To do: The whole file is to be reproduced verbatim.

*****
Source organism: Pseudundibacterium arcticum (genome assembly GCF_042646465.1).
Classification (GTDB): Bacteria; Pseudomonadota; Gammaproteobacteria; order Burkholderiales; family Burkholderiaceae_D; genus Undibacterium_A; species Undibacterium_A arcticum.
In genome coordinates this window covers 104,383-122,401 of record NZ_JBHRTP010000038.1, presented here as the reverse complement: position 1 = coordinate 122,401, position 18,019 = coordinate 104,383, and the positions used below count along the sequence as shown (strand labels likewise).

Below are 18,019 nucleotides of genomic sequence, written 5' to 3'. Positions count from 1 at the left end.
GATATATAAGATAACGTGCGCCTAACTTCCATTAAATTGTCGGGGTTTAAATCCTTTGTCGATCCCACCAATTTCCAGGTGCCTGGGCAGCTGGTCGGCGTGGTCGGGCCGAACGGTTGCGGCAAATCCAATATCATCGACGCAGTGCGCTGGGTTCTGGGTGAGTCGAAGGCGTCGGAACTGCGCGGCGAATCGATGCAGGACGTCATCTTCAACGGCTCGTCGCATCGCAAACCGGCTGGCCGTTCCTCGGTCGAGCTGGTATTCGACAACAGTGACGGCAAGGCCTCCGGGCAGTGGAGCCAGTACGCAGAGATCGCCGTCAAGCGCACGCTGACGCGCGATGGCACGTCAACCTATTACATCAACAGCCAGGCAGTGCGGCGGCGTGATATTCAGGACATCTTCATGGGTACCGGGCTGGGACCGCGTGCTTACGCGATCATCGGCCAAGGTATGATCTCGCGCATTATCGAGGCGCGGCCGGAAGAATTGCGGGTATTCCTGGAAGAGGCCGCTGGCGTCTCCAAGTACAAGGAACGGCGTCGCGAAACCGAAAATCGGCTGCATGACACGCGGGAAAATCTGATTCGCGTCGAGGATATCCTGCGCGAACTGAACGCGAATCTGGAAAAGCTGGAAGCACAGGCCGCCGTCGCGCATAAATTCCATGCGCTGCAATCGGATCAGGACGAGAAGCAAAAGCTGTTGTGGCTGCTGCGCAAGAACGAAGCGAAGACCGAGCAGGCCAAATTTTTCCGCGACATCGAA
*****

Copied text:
Source organism: Pseudundibacterium arcticum (genome assembly GCF_042646465.1).
Classification (GTDB): Bacteria; Pseudomonadota; Gammaproteobacteria; order Burkholderiales; family Burkholderiaceae_D; genus Undibacterium_A; species Undibacterium_A arcticum.
In genome coordinates this window covers 104,383-122,401 of record NZ_JBHRTP010000038.1, presented here as the reverse complement: position 1 = coordinate 122,401, position 18,019 = coordinate 104,383, and the positions used below count along the sequence as shown (strand labels likewise).

Below are 18,019 nucleotides of genomic sequence, written 5' to 3'. Positions count from 1 at the left end.
GATATATAAGATAACGTGCGCCTAACTTCCATTAAATTGTCGGGGTTTAAATCCTTTGTCGATCCCACCAATTTCCAGGTGCCTGGGCAGCTGGTCGGCGTGGTCGGGCCGAACGGTTGCGGCAAATCCAATATCATCGACGCAGTGCGCTGGGTTCTGGGTGAGTCGAAGGCGTCGGAACTGCGCGGCGAATCGATGCAGGACGTCATCTTCAACGGCTCGTCGCATCGCAAACCGGCTGGCCGTTCCTCGGTCGAGCTGGTATTCGACAACAGTGACGGCAAGGCCTCCGGGCAGTGGAGCCAGTACGCAGAGATCGCCGTCAAGCGCACGCTGACGCGCGATGGCACGTCAACCTATTACATCAACAGCCAGGCAGTGCGGCGGCGTGATATTCAGGACATCTTCATGGGTACCGGGCTGGGACCGCGTGCTTACGCGATCATCGGCCAAGGTATGATCTCGCGCATTATCGAGGCGCGGCCGGAAGAATTGCGGGTATTCCTGGAAGAGGCCGCTGGCGTCTCCAAGTACAAGGAACGGCGTCGCGAAACCGAAAATCGGCTGCATGACACGCGGGAAAATCTGATTCGCGTCGAGGATATCCTGCGCGAACTGAACGCGAATCTGGAAAAGCTGGAAGCACAGGCCGCCGTCGCGCATAAATTCCATGCGCTGCAATCGGATCAGGACGAGAAGCAAAAGCTGTTGTGGCTGCTGCGCAAGAACGAAGCGAAGACCGAGCAGGCCAAATTTTTCCGCGACATCGAA